A baby boy died minutes after birth – because the hospital had no anaesthetist on duty for an emergency caesarian. Clare Russell, who went into labour with son Dylan 10 weeks early, arrived at the maternity unit in the middle of the night. She desperately needed a C-section to save her son, who was coming out feet first in the breech position. But the hospital had a cost-cutting policy of not having an anaesthetist during the night. Clare had to give birth naturally, and Dylan died when the umbilical cord got wrapped around him, starving him of blood and oxygen. Research has shown a C-section in those circumstances would almost certainly have saved Dylan...Source: The Daily Mirror
Three days before Clare gave birth, her waters broke and she was taken to hospital by husband Tim, 32. As she was only at the 30-week stage, doctors kept her in for two days to monitor her and the baby – but then sent her home, despite her complaining of agonising back pain. Hours later, at 11.40pm, Clare went back to hospital in agony but a midwife left her alone and went to search for a doctor to examine her.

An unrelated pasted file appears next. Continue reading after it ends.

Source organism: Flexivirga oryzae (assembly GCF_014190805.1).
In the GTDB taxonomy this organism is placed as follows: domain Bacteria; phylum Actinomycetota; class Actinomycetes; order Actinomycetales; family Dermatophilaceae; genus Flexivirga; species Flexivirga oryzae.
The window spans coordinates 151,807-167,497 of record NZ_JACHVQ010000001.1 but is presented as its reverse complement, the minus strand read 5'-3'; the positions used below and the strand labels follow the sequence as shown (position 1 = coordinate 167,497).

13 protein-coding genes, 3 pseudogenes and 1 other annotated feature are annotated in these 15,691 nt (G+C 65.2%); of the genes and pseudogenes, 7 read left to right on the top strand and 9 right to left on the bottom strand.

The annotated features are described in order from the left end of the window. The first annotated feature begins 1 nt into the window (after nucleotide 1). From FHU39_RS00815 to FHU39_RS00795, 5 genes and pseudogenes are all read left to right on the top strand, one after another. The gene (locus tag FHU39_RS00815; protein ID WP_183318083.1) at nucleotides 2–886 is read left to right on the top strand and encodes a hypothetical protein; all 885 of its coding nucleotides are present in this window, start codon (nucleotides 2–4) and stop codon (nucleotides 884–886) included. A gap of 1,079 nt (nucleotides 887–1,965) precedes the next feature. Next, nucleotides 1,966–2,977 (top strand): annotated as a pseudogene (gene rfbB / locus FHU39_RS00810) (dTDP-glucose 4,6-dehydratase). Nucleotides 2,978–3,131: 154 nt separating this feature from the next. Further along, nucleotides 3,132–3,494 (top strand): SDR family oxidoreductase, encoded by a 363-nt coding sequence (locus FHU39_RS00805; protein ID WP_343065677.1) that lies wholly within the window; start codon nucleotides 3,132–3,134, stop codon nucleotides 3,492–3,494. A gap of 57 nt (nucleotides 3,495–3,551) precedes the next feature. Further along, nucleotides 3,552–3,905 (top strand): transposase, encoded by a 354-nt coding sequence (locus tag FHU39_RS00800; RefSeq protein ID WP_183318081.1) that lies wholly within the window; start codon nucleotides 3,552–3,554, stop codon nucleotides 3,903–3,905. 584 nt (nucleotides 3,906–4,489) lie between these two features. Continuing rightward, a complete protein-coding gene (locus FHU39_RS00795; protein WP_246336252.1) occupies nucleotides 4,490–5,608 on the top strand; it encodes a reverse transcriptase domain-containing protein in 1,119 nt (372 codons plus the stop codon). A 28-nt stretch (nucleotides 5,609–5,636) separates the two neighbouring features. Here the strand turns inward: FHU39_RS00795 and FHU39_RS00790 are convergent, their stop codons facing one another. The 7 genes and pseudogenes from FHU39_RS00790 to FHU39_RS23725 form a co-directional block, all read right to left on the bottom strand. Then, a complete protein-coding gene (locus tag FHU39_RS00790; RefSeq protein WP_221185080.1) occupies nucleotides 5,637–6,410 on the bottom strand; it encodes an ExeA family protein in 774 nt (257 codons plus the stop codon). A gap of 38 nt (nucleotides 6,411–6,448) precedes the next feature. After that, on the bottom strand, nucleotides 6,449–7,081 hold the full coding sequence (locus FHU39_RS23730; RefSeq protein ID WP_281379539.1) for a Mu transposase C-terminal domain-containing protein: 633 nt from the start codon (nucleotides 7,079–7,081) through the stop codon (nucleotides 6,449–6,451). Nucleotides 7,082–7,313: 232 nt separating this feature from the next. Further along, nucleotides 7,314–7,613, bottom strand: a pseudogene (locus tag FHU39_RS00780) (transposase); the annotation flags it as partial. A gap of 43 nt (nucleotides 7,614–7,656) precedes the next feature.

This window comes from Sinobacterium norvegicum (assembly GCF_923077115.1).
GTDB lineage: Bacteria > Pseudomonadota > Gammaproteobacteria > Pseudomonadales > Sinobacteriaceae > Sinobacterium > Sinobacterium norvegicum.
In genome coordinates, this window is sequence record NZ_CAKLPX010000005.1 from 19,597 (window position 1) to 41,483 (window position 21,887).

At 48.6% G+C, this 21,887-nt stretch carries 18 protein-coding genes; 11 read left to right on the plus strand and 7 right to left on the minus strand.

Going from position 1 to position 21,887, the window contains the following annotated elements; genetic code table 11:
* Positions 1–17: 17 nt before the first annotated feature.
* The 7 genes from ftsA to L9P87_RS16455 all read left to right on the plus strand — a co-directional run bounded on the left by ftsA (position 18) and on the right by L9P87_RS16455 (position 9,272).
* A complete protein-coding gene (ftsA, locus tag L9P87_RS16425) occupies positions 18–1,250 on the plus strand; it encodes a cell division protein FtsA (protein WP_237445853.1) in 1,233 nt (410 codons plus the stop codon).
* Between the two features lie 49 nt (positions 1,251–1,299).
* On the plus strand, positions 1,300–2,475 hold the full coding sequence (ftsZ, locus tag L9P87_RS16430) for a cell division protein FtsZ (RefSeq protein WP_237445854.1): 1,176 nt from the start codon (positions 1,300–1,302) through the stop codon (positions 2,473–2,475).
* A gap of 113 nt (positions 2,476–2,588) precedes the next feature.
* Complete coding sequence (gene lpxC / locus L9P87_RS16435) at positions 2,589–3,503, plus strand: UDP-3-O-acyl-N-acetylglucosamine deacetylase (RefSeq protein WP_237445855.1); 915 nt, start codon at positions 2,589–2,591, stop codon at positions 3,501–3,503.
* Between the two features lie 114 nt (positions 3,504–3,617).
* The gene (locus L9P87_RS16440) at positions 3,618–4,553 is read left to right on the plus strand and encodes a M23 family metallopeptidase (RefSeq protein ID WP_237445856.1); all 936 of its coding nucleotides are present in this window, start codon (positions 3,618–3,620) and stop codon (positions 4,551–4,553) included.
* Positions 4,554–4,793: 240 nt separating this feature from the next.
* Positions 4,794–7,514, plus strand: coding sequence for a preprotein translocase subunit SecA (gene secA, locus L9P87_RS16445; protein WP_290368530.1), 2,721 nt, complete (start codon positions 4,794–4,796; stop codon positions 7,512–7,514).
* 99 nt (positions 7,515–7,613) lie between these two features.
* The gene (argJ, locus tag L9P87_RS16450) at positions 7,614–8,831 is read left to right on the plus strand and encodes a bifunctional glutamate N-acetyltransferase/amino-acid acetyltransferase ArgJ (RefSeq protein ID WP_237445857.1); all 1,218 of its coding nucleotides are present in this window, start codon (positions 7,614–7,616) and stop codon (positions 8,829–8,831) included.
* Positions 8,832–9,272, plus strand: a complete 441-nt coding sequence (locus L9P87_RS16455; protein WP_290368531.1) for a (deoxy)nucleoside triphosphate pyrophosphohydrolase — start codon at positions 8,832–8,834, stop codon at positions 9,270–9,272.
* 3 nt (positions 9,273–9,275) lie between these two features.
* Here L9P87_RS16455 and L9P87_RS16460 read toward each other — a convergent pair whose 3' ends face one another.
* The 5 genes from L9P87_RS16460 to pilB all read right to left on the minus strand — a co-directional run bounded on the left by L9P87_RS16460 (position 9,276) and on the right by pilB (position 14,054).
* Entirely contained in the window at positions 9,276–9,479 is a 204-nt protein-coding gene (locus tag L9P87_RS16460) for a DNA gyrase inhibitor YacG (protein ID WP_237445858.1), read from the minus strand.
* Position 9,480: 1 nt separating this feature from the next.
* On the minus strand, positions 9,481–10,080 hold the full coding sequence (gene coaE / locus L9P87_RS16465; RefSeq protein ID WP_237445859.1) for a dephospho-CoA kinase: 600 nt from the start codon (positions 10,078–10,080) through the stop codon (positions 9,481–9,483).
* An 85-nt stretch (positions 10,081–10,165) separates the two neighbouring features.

Clare, who has a son, Cade, 14, said: “They were so understaffed. The midwife gave us a heart monitor and told us to see if we could get a reading. I had no gas and air and my back was killing me.” After almost an hour, a senior doctor arrived but waited 20 minutes before phoning the on-call consultant Dr Gornhill at home. He ordered a clip to be placed on Dylan to check his heart rate. It showed the baby was distressed and by the time Dr Gornhill got to hospital at 1.10am Clare had almost given birth. Dylan died minutes after being born on November 29, 2003.
The hospital has admitted medical records of Dylan’s condition had been lost and notes from the day Clare’s waters broke were wrong. Dr Gornhill also admitted Clare should not have been sent home and the hospital admitted taking too long to alert the consultant about Clare’s condition.
Sunday, 25 January 2009
Here's an old incident fully reported a couple of weeks ago that we may have overlooked:
Posted by Mark Wadsworth at 19:00